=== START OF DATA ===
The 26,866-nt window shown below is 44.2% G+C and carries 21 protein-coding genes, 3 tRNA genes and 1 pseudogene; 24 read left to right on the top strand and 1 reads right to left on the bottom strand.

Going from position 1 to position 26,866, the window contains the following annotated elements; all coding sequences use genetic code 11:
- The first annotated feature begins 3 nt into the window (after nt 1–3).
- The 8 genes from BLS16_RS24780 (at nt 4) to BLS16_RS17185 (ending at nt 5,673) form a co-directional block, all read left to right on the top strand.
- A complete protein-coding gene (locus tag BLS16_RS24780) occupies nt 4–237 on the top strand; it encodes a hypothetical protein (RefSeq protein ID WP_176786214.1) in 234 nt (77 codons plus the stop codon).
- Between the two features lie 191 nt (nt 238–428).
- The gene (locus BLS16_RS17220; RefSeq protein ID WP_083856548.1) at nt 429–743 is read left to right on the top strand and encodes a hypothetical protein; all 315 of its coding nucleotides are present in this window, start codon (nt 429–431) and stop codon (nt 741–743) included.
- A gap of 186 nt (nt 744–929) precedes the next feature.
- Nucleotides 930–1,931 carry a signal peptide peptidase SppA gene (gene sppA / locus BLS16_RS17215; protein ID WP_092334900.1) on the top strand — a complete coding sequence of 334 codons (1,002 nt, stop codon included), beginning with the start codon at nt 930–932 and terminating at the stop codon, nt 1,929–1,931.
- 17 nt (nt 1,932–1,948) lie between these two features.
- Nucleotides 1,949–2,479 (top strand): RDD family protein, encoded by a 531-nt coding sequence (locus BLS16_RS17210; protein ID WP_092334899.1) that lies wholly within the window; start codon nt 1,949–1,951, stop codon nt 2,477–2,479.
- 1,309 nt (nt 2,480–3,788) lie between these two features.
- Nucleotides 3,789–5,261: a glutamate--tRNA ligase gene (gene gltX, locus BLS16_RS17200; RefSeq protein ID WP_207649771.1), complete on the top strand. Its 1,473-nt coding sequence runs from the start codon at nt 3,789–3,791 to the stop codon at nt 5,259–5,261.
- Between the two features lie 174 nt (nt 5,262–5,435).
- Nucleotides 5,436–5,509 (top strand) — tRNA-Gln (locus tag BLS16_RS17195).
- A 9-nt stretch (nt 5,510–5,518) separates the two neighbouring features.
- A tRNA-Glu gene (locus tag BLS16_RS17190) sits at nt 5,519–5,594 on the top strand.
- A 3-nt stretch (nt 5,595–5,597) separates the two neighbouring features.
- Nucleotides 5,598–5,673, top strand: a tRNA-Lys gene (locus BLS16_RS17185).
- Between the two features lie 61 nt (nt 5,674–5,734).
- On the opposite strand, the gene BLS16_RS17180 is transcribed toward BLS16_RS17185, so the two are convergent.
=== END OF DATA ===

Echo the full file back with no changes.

The 26,866-nt window shown below is 44.2% G+C and carries 21 protein-coding genes, 3 tRNA genes and 1 pseudogene; 24 read left to right on the top strand and 1 reads right to left on the bottom strand.

Going from position 1 to position 26,866, the window contains the following annotated elements; all coding sequences use genetic code 11:
- The first annotated feature begins 3 nt into the window (after nt 1–3).
- The 8 genes from BLS16_RS24780 (at nt 4) to BLS16_RS17185 (ending at nt 5,673) form a co-directional block, all read left to right on the top strand.
- A complete protein-coding gene (locus tag BLS16_RS24780) occupies nt 4–237 on the top strand; it encodes a hypothetical protein (RefSeq protein ID WP_176786214.1) in 234 nt (77 codons plus the stop codon).
- Between the two features lie 191 nt (nt 238–428).
- The gene (locus BLS16_RS17220; RefSeq protein ID WP_083856548.1) at nt 429–743 is read left to right on the top strand and encodes a hypothetical protein; all 315 of its coding nucleotides are present in this window, start codon (nt 429–431) and stop codon (nt 741–743) included.
- A gap of 186 nt (nt 744–929) precedes the next feature.
- Nucleotides 930–1,931 carry a signal peptide peptidase SppA gene (gene sppA / locus BLS16_RS17215; protein ID WP_092334900.1) on the top strand — a complete coding sequence of 334 codons (1,002 nt, stop codon included), beginning with the start codon at nt 930–932 and terminating at the stop codon, nt 1,929–1,931.
- 17 nt (nt 1,932–1,948) lie between these two features.
- Nucleotides 1,949–2,479 (top strand): RDD family protein, encoded by a 531-nt coding sequence (locus BLS16_RS17210; protein ID WP_092334899.1) that lies wholly within the window; start codon nt 1,949–1,951, stop codon nt 2,477–2,479.
- 1,309 nt (nt 2,480–3,788) lie between these two features.
- Nucleotides 3,789–5,261: a glutamate--tRNA ligase gene (gene gltX, locus BLS16_RS17200; RefSeq protein ID WP_207649771.1), complete on the top strand. Its 1,473-nt coding sequence runs from the start codon at nt 3,789–3,791 to the stop codon at nt 5,259–5,261.
- Between the two features lie 174 nt (nt 5,262–5,435).
- Nucleotides 5,436–5,509 (top strand) — tRNA-Gln (locus tag BLS16_RS17195).
- A 9-nt stretch (nt 5,510–5,518) separates the two neighbouring features.
- A tRNA-Glu gene (locus tag BLS16_RS17190) sits at nt 5,519–5,594 on the top strand.
- A 3-nt stretch (nt 5,595–5,597) separates the two neighbouring features.
- Nucleotides 5,598–5,673, top strand: a tRNA-Lys gene (locus BLS16_RS17185).
- Between the two features lie 61 nt (nt 5,674–5,734).
- On the opposite strand, the gene BLS16_RS17180 is transcribed toward BLS16_RS17185, so the two are convergent.